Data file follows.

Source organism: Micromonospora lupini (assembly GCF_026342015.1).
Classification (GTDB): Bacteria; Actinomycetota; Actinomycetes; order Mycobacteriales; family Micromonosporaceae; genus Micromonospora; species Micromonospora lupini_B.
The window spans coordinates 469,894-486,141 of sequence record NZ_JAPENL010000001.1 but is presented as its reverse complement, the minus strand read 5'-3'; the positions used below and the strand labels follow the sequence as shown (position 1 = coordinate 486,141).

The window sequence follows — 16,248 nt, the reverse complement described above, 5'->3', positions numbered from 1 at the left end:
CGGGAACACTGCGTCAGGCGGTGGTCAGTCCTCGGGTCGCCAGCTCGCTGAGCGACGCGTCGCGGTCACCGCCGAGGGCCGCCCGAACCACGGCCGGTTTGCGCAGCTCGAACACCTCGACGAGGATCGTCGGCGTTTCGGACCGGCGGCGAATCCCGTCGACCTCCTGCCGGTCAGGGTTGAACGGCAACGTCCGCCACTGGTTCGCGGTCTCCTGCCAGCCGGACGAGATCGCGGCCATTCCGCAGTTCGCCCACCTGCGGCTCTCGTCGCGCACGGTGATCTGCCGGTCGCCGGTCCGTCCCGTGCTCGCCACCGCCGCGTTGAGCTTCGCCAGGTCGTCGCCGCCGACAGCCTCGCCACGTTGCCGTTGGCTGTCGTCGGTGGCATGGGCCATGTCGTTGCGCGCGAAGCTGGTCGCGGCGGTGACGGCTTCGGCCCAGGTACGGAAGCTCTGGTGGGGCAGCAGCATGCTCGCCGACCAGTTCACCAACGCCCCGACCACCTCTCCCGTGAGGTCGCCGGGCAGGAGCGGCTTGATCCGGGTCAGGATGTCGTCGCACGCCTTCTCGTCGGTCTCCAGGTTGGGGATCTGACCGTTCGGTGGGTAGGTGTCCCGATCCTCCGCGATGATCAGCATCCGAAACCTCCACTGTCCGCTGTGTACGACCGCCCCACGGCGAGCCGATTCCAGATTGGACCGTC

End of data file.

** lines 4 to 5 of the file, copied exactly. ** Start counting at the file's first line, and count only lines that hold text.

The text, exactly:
The window sequence follows — 16,248 nt, the reverse complement described above, 5'->3', positions numbered from 1 at the left end:
CGGGAACACTGCGTCAGGCGGTGGTCAGTCCTCGGGTCGCCAGCTCGCTGAGCGACGCGTCGCGGTCACCGCCGAGGGCCGCCCGAACCACGGCCGGTTTGCGCAGCTCGAACACCTCGACGAGGATCGTCGGCGTTTCGGACCGGCGGCGAATCCCGTCGACCTCCTGCCGGTCAGGGTTGAACGGCAACGTCCGCCACTGGTTCGCGGTCTCCTGCCAGCCGGACGAGATCGCGGCCATTCCGCAGTTCGCCCACCTGCGGCTCTCGTCGCGCACGGTGATCTGCCGGTCGCCGGTCCGTCCCGTGCTCGCCACCGCCGCGTTGAGCTTCGCCAGGTCGTCGCCGCCGACAGCCTCGCCACGTTGCCGTTGGCTGTCGTCGGTGGCATGGGCCATGTCGTTGCGCGCGAAGCTGGTCGCGGCGGTGACGGCTTCGGCCCAGGTACGGAAGCTCTGGTGGGGCAGCAGCATGCTCGCCGACCAGTTCACCAACGCCCCGACCACCTCTCCCGTGAGGTCGCCGGGCAGGAGCGGCTTGATCCGGGTCAGGATGTCGTCGCACGCCTTCTCGTCGGTCTCCAGGTTGGGGATCTGACCGTTCGGTGGGTAGGTGTCCCGATCCTCCGCGATGATCAGCATCCGAAACCTCCACTGTCCGCTGTGTACGACCGCCCCACGGCGAGCCGATTCCAGATTGGACCGTC